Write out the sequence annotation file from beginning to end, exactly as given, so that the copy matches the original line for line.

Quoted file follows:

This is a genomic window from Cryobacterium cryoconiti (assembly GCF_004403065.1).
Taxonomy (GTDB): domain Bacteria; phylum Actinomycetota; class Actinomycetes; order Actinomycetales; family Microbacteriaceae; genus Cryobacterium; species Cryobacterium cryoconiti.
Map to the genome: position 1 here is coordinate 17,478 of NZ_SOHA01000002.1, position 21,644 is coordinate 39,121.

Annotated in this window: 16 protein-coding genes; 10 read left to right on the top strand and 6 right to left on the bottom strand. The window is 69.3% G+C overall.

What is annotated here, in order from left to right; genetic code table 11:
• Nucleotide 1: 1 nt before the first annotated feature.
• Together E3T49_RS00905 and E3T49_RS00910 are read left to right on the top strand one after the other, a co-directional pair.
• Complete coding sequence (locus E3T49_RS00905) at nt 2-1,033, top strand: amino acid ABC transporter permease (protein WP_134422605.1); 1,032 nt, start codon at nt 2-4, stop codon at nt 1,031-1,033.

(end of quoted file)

This is a genomic window from Cryobacterium cryoconiti (assembly GCF_004403065.1).
Taxonomy (GTDB): domain Bacteria; phylum Actinomycetota; class Actinomycetes; order Actinomycetales; family Microbacteriaceae; genus Cryobacterium; species Cryobacterium cryoconiti.
Map to the genome: position 1 here is coordinate 17,478 of NZ_SOHA01000002.1, position 21,644 is coordinate 39,121.

Annotated in this window: 16 protein-coding genes; 10 read left to right on the top strand and 6 right to left on the bottom strand. The window is 69.3% G+C overall.

What is annotated here, in order from left to right; genetic code table 11:
• Nucleotide 1: 1 nt before the first annotated feature.
• Together E3T49_RS00905 and E3T49_RS00910 are read left to right on the top strand one after the other, a co-directional pair.
• Complete coding sequence (locus E3T49_RS00905) at nt 2-1,033, top strand: amino acid ABC transporter permease (protein WP_134422605.1); 1,032 nt, start codon at nt 2-4, stop codon at nt 1,031-1,033.